These lovebirds are green for the most part, but their faces are black (while the forehead can be brown), their beaks are red, and there’s a distinct white circle around the eyes.
They’re a vulnerable species, even rarer than Lilian’s lovebirds.
They only inhabit a small area bordering Zambia, Zimbabwe, Botswana, and Namibia. There are less than 10 000 specimens in the wild. Because of their small numbers, they aren’t common as pets.
6. Black-collared Lovebirds
Scientific name: Agapornis swindernianus
Black-collared lovebirds are almost entirely green, except for the thin black collar on the back of their necks. They’re fairly common in equatorial Africa, spread over a dozen central and eastern countries.
They live in forests where they mostly feed on native figs.
This is the reason they’re not common in captivity – their diet almost exclusively consists of these figs and they won’t eat anything else unless they’re starving.
Even then, they eat very little, so they’re generally unhealthy and don’t thrive in captivity.
7. Red-headed Lovebirds
Scientific name: Agapornis pullarius
Found across rainforests in central and eastern Africa, red-headed lovebirds have entirely red faces on top of their green bodies.
They burrow to make a nest, unlike many other parrots that build nests in the canopy.
Because of this, they’re difficult to breed in captivity. In the wild, they build a nest inside a termite nest and the termites don’t bother the bird (although they’re normally aggressive insects).
Since their breeding conditions are so specific, they’re the most difficult lovebird to breed in captivity.
8. Black-winged Lovebirds
Scientific name: Agapornis taranta
The largest of the lovebirds, black-winged lovebirds can grow up to 6.5 inches.
They’re easily recognized as they’re entirely green, except for the black tips on the wings and the tail.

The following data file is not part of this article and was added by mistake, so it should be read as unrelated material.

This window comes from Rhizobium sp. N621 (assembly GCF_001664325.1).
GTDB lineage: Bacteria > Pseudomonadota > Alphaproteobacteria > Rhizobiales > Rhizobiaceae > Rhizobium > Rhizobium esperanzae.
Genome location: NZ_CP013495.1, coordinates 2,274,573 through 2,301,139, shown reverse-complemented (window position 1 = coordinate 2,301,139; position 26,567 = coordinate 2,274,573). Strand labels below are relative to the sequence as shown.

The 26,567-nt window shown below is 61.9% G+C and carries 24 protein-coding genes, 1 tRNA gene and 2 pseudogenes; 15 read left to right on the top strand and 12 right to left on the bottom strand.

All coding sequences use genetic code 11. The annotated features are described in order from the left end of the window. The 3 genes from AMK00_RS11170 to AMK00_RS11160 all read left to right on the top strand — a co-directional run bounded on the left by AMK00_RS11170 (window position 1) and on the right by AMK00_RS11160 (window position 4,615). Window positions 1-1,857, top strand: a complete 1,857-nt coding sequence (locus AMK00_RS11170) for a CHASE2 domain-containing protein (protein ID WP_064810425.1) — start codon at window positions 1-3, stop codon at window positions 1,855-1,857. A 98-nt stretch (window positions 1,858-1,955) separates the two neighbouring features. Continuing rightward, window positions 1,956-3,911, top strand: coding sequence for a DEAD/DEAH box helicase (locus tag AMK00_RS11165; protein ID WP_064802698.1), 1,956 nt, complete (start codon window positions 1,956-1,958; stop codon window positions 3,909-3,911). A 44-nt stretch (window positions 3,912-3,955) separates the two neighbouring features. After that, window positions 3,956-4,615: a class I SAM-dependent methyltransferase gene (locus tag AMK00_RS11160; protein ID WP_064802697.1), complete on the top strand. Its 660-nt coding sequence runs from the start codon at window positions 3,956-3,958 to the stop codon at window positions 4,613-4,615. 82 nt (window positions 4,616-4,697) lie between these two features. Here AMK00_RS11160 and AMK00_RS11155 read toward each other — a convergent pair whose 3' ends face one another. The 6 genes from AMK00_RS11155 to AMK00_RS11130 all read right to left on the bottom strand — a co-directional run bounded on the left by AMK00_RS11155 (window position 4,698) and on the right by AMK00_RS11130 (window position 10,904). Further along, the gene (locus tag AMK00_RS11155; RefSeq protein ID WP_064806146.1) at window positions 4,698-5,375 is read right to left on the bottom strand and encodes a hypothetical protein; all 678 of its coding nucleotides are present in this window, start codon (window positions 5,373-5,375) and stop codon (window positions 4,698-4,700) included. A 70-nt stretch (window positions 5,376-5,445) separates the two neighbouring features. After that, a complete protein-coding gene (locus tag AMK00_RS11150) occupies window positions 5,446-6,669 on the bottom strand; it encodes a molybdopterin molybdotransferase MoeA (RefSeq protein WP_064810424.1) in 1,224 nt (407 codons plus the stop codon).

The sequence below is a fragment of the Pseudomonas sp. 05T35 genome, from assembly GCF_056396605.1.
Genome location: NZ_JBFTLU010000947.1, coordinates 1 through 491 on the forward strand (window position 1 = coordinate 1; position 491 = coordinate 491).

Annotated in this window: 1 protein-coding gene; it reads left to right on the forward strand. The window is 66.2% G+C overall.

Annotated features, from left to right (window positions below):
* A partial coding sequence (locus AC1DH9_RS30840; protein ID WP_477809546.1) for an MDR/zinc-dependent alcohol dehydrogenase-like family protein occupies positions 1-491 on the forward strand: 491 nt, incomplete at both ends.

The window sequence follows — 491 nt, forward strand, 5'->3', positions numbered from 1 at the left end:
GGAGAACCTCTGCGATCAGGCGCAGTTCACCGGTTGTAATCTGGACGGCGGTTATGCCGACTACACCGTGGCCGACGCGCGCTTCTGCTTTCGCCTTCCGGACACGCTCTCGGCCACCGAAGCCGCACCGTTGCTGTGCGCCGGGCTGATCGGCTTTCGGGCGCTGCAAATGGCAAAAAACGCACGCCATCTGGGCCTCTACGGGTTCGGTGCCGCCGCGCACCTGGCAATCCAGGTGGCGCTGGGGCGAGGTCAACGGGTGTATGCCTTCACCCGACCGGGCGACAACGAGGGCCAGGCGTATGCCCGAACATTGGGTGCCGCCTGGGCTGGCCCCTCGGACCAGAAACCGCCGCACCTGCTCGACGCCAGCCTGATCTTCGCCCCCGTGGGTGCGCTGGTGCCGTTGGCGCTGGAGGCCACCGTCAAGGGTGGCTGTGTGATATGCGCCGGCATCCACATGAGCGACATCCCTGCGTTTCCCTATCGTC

The males develop a red face, while the face of the female is green, making them one of the very few sexually dimorphic lovebirds (the other two being red-headed and grey-headed lovebirds).
In the wild, these birds are found in a stretch from southern Eritrea to southwestern Ethiopia. There, they mostly feed on seeds and fruit (especially mission figs).
9. Grey-headed Lovebirds
Scientific name: Agapornis canus
Native to Madagascar, the females of this lovebird species are entirely green, while males develop a grey head.
They’re the only type of lovebird that doesn’t live in Africa. They’re also the smallest lovebird species.
These types of lovebirds in Madagascar aren’t common pets – they were imported to Europe in the 19th century, but they’re nervous and easily frightened in captivity. They’re also very difficult to breed.
Final Thoughts on Lovebirds
Lovebirds can be very difficult to breed in captivity, but some species, such as the rosy-faced lovebirds, are a favorite among breeders. All lovebirds are highly sociable animals that enjoy the company of other birds, while some of them enjoy the company of people.
They’re famous for monogamy, which is not that common amongst animals, and they can live up to 30 years.